In the wake of COVID-19, many organizations found themselves transitioning to the remote world of telework. Just months later, as states begin lifting precautionary stay-at-home orders, organizations find themselves straddling the transition back to work-as-usual in a COVID-19 conscious world, as well as balancing continued telework operations. As organizations strive to reboot day-to-day physical operations, there will be an obvious emphasis on incorporating health and safety measures to flatten the COVID-19 curve. At the same time, organizations must not neglect the vulnerable areas of data privacy and security.

Aside from the physical impact of COVID-19, organizations must also be mindful of the ever-present virtual threats, particularly those concerning third-party vendors, which may include compromised communication platforms, ransomware, and other cyber-attacks causing business interruption. Organizations can be proactive by creating pandemic response teams that rapidly assess, monitor, manage, and mitigate third-party vendor risk. The following key vendor risk management steps can help reduce potential vulnerabilities during the COVID-19 Pandemic.

Assess and Monitor Your Vendors. Determine which vendors have access to your organization’s most critical information, including personal data. Conduct vendor risk assessments and periodically monitor compliance to determine: (1) Whether vendors have contingency plans for cyber-security incidents; (2) If and how vendors employ encryption; (3) What applications vendors frequently use (or started using because of COVID-19 telework) that could expose information about your organization; and (4) Whether your vendor can meet the privacy and security demands posed by the COVID-19 pandemic.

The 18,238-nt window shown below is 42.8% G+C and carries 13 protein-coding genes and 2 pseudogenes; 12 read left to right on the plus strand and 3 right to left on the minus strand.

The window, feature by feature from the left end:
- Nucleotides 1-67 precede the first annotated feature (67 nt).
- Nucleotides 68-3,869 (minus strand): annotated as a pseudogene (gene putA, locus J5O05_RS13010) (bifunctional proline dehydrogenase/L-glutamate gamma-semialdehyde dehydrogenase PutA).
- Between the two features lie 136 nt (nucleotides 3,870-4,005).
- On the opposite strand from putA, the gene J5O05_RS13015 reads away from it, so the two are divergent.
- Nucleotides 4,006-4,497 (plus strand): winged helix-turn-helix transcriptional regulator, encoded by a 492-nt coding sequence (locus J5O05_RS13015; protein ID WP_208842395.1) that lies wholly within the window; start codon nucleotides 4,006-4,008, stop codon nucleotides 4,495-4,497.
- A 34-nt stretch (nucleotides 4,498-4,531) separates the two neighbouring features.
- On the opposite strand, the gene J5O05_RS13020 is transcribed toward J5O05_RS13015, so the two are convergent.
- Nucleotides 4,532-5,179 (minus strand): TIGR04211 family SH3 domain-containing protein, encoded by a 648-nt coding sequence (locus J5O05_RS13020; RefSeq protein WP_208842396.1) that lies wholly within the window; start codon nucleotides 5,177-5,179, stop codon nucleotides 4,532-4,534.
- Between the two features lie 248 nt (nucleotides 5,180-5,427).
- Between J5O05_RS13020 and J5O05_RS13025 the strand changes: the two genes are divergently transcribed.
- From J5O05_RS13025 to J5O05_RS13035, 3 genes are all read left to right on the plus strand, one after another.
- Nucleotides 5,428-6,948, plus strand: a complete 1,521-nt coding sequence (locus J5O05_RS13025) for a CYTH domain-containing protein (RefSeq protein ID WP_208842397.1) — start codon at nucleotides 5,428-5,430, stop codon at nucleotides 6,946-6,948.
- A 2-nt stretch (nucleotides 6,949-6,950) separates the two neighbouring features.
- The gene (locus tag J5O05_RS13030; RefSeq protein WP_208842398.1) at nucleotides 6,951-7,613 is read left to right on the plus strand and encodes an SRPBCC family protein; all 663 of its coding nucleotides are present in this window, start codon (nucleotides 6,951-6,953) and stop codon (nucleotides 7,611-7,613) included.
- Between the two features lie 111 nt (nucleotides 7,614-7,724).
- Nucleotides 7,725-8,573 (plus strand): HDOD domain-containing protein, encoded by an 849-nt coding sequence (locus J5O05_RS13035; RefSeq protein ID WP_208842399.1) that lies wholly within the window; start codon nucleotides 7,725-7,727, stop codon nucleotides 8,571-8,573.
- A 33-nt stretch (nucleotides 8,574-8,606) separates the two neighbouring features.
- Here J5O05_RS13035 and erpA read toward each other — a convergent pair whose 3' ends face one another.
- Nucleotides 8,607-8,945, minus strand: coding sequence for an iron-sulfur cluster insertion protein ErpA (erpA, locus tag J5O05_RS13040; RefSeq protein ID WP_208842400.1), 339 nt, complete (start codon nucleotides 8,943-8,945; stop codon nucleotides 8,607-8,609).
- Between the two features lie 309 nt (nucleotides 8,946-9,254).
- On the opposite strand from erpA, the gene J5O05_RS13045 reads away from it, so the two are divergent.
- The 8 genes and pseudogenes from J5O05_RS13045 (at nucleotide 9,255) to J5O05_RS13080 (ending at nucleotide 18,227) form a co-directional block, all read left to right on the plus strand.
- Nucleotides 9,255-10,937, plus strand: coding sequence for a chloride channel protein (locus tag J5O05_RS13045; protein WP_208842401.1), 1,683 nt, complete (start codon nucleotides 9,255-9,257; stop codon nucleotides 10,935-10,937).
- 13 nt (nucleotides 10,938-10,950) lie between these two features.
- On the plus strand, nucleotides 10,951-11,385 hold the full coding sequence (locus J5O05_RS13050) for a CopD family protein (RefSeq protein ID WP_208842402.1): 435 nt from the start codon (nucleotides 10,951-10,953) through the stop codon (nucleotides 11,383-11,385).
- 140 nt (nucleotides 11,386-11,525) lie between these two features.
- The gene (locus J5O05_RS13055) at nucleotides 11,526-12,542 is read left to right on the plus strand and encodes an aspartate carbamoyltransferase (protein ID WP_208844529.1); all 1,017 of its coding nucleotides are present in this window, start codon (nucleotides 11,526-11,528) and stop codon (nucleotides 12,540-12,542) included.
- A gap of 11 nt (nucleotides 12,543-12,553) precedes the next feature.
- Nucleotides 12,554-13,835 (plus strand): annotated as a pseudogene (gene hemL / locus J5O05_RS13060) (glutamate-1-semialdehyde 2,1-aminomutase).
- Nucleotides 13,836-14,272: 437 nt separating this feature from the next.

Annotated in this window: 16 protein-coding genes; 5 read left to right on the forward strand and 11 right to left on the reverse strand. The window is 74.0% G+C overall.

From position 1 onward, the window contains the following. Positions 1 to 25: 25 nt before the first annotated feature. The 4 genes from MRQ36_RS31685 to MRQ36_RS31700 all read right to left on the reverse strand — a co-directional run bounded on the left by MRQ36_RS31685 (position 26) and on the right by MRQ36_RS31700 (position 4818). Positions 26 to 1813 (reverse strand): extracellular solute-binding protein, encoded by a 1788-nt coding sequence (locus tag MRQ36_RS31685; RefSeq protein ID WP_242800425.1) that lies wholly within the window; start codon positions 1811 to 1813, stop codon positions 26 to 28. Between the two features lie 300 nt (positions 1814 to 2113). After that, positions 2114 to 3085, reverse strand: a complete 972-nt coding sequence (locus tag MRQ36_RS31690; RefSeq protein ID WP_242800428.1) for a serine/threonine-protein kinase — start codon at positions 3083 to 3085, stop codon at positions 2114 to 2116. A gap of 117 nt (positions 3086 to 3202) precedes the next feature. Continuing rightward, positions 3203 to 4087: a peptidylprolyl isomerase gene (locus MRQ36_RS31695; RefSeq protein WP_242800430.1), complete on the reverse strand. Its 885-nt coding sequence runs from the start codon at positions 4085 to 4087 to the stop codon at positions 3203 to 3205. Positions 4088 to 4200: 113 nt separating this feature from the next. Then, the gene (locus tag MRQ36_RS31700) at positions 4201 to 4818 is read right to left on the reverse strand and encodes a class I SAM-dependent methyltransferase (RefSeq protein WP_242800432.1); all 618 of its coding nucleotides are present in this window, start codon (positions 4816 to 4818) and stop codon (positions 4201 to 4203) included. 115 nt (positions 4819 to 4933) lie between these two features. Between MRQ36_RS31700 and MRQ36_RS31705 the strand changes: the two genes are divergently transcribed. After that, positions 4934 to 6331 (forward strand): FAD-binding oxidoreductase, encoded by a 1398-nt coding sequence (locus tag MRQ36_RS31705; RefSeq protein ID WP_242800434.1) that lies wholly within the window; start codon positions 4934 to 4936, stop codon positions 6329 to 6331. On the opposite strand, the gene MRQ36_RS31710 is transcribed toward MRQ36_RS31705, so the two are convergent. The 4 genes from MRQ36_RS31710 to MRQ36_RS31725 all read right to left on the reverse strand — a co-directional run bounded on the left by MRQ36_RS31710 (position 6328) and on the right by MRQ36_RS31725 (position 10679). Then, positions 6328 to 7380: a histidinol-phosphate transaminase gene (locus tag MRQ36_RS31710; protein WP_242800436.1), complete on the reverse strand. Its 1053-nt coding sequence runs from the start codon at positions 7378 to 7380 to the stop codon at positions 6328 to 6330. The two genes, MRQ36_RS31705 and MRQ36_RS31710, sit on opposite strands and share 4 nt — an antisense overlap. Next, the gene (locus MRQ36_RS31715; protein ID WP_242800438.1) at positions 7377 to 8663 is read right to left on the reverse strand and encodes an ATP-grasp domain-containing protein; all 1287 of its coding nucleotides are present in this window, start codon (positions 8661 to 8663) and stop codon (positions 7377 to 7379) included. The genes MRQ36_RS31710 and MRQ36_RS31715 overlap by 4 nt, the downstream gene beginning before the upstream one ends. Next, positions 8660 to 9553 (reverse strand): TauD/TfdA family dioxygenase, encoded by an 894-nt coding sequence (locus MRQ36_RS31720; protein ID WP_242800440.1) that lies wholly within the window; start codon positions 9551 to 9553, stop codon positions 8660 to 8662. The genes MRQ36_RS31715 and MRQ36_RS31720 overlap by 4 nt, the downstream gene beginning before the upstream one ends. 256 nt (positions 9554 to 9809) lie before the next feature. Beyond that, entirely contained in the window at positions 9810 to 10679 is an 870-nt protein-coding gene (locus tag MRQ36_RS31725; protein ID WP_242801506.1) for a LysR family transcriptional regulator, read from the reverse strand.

Know Your Vendor’s Policies and Procedures. It is critical to understand your vendor’s data privacy and security policies, procedures, and processes, which can range from the communication platforms your vendor uses to the encryption measures your vendor implements. With the shift to telework and increased digital communications, vendors that do not monitor such services for risks could be vulnerable to cyber-criminals looking to infiltrate unprotected systems.

Review and Enforce Vendor Agreements. Strong and well-developed vendor agreements, together with appropriate cyber security insurance, can help offset liability in the event of third-party cyber incidents. Confirm that vendor agreements require an appropriate level of authentication to access company networks, reasonable security measures, and policies, procedures, and processes to monitor connected devices and provide appropriate protection in the telework environment. Continuously monitor your vendor’s privacy and security practices to ensure they are maintaining the previously agreed-upon risk thresholds.

To help your organization with vendor risk management, you may want to consider the steps set forth in Fey LLC Third-Party Vendor Risk Management Checklist. Fey LLC will continue to closely monitor COVID-19 related privacy developments. For more articles and alerts on this or other significant data protection laws and developments, follow the Fey LLC LinkedIn page here.

Rebecca Terry

Rebecca Terry is counsel with Fey, LLC.

Mary Colleen Fowler, a 2020 graduate of University of Kansas School of Law, contributed to this post.  Ms. Fowler is a law clerk with Fey LLC.

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